The IPCC have identified aspects of human activity that contribute to greenhouse gas emissions and thereby affect climate change. These include ‘lifestyle’, the behavioural choices we make as consumers in our everyday lives. One important issue is how the presence of others affects consumer choice. Here, we compared the product choices of a set of participants when shopping alone or with friends. We found that people are more likely to select well-known brands, luxury products and organic or eco brands when shopping with friends. Costly signalling theory can explain these findings by suggesting that we display our ‘economic success’ or ‘pro-social orientation’ through our patterns of consumption. However, our participants were significantly more likely to choose low-carbon items when shopping alone. This raises significant concerns about whether carbon labelling can genuinely work as an enabling factor. We suggest how we might raise the social and communicational value of carbon labels.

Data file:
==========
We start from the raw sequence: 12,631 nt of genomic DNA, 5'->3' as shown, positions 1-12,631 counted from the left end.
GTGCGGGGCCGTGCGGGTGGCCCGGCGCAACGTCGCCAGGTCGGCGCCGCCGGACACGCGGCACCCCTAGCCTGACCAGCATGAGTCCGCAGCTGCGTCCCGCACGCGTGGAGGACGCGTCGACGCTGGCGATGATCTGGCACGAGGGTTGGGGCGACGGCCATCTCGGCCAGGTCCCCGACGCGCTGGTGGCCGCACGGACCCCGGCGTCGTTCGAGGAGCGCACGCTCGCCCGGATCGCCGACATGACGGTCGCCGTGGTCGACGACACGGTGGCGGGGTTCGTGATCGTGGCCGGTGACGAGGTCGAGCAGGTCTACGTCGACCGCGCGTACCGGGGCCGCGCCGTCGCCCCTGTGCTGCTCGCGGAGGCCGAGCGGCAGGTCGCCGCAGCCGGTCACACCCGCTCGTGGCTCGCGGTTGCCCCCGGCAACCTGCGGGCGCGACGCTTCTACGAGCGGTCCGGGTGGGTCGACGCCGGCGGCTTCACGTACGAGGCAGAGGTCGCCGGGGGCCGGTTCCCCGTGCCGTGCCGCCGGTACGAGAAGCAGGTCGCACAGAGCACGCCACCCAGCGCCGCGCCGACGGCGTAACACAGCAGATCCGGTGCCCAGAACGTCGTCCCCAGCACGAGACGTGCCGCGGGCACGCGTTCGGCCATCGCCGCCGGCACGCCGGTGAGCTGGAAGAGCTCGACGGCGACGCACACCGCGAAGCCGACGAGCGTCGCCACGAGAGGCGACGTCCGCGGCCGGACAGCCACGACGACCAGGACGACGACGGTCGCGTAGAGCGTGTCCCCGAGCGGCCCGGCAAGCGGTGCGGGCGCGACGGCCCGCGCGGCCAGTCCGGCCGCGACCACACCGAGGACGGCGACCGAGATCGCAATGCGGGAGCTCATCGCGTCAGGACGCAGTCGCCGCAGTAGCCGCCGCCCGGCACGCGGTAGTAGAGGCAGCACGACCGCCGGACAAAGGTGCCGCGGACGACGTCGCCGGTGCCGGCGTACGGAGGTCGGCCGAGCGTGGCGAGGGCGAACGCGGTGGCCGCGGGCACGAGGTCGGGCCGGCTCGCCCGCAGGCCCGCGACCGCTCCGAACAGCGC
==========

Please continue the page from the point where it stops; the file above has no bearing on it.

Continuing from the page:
|Journal||The International Journal of Environmental Sustainability|
|Early online date||6 Oct 2016|
|Publication status||E-pub ahead of print - 6 Oct 2016|
- consumer choice
- climate change
- carbon labelling
- costly signalling theory